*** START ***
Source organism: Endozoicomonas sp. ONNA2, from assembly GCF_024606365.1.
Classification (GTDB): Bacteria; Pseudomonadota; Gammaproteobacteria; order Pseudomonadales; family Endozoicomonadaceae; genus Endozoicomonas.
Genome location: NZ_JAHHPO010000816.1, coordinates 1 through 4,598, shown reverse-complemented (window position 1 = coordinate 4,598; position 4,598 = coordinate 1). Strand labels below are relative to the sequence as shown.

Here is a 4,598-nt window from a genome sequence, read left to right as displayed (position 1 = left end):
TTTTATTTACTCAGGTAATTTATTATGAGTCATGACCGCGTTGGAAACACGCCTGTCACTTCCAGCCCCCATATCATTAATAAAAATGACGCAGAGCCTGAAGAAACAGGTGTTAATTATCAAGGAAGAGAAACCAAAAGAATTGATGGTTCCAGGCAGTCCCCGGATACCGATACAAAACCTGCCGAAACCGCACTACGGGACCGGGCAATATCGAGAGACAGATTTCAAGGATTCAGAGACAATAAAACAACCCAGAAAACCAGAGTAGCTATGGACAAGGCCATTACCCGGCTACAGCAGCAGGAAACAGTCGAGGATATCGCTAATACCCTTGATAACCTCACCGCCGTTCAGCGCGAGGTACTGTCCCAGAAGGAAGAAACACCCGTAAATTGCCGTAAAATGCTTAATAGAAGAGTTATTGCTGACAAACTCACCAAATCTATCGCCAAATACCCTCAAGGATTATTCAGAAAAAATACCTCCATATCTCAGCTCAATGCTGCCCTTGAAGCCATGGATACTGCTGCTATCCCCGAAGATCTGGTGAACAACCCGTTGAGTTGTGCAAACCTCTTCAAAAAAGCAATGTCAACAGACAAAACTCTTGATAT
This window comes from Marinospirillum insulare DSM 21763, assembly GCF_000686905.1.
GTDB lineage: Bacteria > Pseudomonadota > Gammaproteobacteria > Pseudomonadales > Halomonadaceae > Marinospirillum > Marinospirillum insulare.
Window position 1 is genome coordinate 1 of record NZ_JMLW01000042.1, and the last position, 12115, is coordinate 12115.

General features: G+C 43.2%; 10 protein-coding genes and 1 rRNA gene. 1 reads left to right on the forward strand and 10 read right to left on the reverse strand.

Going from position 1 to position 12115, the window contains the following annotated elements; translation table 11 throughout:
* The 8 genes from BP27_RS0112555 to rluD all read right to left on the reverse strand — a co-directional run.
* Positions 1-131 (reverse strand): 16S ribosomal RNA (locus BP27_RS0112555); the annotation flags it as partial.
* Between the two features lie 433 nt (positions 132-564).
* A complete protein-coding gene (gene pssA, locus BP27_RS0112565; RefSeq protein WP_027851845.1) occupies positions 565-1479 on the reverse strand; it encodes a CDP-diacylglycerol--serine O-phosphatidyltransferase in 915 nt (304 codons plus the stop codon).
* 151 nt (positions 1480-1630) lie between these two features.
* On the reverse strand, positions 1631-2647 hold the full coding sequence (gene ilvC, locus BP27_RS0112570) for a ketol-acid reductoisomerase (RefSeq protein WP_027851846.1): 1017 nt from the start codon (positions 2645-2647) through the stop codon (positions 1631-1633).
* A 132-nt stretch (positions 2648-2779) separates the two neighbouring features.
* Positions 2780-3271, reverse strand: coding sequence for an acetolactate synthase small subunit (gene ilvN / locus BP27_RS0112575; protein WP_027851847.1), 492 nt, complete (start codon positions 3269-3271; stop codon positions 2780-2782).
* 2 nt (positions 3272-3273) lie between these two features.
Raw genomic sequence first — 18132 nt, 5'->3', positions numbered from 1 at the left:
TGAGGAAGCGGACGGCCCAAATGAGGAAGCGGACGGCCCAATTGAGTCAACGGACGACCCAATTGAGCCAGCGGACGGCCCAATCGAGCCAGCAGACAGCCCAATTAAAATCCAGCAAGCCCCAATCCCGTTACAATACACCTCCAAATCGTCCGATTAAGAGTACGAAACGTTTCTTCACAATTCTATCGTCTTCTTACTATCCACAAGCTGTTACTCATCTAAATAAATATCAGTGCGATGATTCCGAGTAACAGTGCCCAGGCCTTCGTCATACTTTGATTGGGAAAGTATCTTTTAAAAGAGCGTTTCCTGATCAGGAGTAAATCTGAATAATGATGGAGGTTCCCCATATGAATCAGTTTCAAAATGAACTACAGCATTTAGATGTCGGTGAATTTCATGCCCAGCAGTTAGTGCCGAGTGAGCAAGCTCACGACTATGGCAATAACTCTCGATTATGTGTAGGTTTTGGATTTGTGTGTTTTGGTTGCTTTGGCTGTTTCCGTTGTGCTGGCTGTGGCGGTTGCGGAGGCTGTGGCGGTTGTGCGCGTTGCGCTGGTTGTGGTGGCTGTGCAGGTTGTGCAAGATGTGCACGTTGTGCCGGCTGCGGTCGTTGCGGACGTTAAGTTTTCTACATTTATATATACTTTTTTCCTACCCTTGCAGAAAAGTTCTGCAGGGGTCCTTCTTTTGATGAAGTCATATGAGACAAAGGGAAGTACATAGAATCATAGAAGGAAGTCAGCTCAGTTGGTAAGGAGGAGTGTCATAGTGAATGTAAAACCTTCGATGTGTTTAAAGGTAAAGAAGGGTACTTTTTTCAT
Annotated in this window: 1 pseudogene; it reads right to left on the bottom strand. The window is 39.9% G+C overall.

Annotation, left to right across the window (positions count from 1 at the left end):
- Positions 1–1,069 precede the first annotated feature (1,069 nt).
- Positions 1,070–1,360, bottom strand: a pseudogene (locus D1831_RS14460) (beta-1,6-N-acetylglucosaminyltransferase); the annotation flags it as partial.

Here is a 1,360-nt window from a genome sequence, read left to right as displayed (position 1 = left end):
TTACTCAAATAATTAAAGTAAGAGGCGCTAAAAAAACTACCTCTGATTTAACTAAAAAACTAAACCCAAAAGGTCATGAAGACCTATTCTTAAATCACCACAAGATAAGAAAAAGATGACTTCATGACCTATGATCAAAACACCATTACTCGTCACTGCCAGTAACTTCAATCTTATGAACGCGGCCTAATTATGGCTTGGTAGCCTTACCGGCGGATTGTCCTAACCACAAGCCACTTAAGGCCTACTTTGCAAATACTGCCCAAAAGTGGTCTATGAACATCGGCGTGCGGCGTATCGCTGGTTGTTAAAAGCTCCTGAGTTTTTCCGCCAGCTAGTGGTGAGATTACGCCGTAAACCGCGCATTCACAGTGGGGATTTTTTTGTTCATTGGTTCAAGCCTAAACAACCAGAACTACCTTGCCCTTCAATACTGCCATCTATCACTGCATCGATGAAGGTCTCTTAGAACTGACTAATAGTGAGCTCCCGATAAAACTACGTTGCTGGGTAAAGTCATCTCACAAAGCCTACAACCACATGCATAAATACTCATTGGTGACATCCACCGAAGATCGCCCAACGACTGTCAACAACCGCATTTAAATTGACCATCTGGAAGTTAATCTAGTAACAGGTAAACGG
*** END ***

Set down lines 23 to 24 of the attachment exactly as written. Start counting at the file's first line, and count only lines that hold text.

Annotation, left to right across the window (positions count from 1 at the left end):
- Positions 1–1,069 precede the first annotated feature (1,069 nt).